Balancing the environment, economy & B.C. politics
But if you think the Trudeau government isn’t serious enough about land locking Alberta’s oil patch you have friends in British Columbia’s government.

The Green-NDP coalition government has alarmed the country’s carbon pricing enthusiasts by fighting Kinder Morgan’s Trans Mountain pipeline expansion. “[B.C. Premier] John Horgan is actually trying to scuttle our national plan on fighting climate change,” the prime minister said. “By blocking the Kinder Morgan pipeline, he’s putting at risk the entire national climate change plan, because Alberta will not be able to stay on if the Kinder Morgan pipeline doesn’t go through.” So much for balancing the economy with environmental stewardship.
It will never happen: B.C. Greens
B.C. Green party leader Andrew Weaver tweeted, “it is virtually certain” the Trans Mountain pipeline expansion will never be built. The infrastructure project does not have “social licence” and won’t earn it from residents in B.C.’s Lower Mainland. The pipeline’s next obstacle could be determined protestors. We’ll watch to see how far the Trudeau Liberals will go to uphold the law.
Fossil fuels a dying industry?
Meanwhile, the United States is expanding its production of oil, natural gas and coal and exporting more to overseas markets. The U.S. Energy Information Administration (EIA) reports in its Annual Energy Outlook, “Strong domestic production coupled with relatively flat energy demand allow the United States to become a net energy exporter over the projection period in most cases.”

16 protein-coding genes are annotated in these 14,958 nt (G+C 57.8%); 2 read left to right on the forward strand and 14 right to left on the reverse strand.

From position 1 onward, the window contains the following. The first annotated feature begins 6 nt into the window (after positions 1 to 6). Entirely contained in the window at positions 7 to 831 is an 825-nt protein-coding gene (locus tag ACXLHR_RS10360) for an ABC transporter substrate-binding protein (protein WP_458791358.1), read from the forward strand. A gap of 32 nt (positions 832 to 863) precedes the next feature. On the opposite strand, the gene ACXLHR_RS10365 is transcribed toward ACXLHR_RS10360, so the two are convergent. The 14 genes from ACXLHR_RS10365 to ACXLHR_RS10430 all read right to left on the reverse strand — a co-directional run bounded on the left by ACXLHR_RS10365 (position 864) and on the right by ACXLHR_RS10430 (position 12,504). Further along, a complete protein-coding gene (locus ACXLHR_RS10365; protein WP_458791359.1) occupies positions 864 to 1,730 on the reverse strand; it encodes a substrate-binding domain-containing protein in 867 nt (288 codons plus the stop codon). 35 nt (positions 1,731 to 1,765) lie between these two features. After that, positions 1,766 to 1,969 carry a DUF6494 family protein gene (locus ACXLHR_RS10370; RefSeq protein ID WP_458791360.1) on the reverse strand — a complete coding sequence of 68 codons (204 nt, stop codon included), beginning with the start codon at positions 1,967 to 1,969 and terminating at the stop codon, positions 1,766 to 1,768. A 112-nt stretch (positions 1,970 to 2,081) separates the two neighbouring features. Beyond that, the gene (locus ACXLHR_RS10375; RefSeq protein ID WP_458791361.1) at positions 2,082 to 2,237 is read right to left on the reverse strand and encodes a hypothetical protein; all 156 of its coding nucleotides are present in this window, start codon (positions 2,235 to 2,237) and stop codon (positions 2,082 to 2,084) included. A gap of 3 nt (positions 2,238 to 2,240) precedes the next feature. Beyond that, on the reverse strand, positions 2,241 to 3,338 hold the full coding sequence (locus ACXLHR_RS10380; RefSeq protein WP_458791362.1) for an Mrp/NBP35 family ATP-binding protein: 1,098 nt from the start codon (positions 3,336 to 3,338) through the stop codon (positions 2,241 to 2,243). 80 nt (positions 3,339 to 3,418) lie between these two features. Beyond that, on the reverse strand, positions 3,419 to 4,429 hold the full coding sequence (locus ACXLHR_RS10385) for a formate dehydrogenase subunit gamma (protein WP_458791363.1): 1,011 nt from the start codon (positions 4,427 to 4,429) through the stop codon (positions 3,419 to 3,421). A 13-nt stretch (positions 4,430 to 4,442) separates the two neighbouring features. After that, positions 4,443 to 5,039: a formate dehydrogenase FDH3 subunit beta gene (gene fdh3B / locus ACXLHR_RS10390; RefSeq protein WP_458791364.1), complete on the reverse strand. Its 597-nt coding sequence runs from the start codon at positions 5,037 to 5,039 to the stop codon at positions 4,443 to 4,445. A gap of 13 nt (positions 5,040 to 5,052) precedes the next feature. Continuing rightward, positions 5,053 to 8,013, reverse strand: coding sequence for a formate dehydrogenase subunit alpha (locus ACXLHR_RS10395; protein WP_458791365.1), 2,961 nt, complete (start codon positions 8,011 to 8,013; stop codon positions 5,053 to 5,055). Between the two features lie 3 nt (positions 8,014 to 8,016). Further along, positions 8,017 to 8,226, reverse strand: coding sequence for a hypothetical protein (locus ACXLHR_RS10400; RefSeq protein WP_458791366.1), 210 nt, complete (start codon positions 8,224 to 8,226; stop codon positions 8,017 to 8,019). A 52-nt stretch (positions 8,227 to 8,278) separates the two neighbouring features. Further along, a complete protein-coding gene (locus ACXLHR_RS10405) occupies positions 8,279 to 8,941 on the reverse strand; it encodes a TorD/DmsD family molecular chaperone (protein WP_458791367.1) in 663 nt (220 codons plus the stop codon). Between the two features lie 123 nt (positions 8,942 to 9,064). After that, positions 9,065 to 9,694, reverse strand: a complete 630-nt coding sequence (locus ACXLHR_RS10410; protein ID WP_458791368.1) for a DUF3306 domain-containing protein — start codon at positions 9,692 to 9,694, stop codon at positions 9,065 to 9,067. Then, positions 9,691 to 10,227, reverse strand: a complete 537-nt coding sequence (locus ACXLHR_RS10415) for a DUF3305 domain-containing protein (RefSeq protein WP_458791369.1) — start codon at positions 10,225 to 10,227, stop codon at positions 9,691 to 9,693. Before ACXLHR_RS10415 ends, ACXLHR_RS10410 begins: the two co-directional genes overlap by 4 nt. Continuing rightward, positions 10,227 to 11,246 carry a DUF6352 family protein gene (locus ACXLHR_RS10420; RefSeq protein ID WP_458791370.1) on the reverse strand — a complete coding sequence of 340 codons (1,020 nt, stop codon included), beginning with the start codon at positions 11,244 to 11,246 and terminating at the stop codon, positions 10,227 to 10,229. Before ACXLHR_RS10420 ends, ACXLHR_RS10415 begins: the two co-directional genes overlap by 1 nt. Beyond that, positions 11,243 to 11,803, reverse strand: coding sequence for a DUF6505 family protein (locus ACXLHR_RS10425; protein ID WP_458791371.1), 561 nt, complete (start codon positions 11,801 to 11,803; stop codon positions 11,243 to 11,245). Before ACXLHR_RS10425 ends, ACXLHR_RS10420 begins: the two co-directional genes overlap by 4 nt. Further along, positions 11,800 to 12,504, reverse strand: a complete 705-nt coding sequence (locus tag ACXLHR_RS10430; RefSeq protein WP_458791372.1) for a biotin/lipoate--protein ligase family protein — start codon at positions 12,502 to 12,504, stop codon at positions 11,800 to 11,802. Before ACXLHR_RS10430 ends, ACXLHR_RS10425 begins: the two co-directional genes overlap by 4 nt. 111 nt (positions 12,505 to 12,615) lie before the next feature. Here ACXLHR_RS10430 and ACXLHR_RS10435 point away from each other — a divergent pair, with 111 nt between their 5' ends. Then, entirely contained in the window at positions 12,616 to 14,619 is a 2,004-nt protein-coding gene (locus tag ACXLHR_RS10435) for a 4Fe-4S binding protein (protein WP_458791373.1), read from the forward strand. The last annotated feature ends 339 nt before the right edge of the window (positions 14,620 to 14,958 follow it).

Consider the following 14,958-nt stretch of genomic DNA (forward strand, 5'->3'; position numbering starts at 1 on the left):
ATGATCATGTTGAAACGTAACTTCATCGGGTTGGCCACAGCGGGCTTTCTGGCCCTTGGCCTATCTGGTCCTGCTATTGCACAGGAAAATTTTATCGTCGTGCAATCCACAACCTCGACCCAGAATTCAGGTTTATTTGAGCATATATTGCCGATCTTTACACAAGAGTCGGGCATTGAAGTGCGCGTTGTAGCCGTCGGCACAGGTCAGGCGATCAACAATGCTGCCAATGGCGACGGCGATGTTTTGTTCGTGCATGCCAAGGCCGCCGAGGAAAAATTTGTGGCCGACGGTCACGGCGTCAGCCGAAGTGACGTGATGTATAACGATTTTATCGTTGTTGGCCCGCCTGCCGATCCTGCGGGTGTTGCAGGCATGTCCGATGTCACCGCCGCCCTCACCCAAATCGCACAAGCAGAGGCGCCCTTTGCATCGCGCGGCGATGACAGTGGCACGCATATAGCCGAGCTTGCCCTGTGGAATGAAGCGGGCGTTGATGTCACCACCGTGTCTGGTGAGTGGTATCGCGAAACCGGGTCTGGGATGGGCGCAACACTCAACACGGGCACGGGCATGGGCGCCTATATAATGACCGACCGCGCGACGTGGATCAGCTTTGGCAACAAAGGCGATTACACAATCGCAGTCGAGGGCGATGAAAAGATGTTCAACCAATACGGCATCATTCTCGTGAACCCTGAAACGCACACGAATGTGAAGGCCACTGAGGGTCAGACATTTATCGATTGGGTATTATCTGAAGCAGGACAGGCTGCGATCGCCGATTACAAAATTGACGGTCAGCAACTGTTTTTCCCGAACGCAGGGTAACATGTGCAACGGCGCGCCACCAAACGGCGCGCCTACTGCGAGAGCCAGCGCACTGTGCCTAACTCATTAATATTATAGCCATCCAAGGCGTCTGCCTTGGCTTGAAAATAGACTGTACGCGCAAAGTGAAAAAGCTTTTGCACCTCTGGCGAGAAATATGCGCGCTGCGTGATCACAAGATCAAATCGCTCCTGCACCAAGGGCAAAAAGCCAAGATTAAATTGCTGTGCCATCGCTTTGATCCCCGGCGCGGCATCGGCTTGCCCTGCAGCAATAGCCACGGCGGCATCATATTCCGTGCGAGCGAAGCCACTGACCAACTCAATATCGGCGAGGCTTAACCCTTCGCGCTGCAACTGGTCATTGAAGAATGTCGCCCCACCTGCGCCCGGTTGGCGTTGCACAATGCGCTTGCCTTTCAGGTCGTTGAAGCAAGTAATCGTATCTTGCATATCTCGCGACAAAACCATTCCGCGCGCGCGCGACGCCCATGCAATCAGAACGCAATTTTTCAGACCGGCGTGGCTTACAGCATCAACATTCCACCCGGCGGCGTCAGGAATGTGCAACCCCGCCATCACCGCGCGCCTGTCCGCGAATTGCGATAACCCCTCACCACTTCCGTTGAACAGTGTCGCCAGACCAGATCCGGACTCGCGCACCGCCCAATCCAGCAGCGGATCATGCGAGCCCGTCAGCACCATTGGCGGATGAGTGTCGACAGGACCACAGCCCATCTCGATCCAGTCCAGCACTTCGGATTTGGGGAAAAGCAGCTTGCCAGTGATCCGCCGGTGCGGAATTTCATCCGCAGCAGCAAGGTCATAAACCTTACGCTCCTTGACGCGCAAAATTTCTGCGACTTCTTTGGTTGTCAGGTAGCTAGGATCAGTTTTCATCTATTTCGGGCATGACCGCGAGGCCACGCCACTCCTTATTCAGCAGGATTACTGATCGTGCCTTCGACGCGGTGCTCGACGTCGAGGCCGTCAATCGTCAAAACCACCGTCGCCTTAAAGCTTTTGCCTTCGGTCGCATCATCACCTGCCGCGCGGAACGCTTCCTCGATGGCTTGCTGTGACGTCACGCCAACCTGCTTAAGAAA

Looking to 2050, EIA estimates the use of hydrocarbon fuels will be steady and dip just slightly below 80% in 2034, but continue to supply more than 79% of energy in 2050. Meanwhile, renewables will grow by 70% and provide less than 15% of U.S. energy. So much for fossil fuels being a dying industry.

“Despite all of the hype, hope, cheerleading, fuel standards, portfolio standards, and taxpayer subsidies for renewable energies like wind and solar [editor’s note: see Trudeau’s Canada], America’s energy future will still rely primarily on fossil fuels to power our vehicles, heat and light our homes, and fuel the U.S. economy,” concludes the American Enterprise Institute. “America’s energy future will look a lot like it does today with fossil fuels providing American consumers and businesses with low-cost, dependable and reliable energy for about 80% of [U.S.] energy needs.”

Canada is squandering its traditional competitive advantage over U.S. energy producers. As a result, Canadians will pay more for its energy needs. Worse for us: U.S. consumers will purchase Canada’s oil and gas for lower prices than Canadian households and businesses pay since they won’t be hit with Ottawa’s tax on carbon dioxide emissions.

Canadians for Affordable Energy
Canadians for Affordable Energy · Canada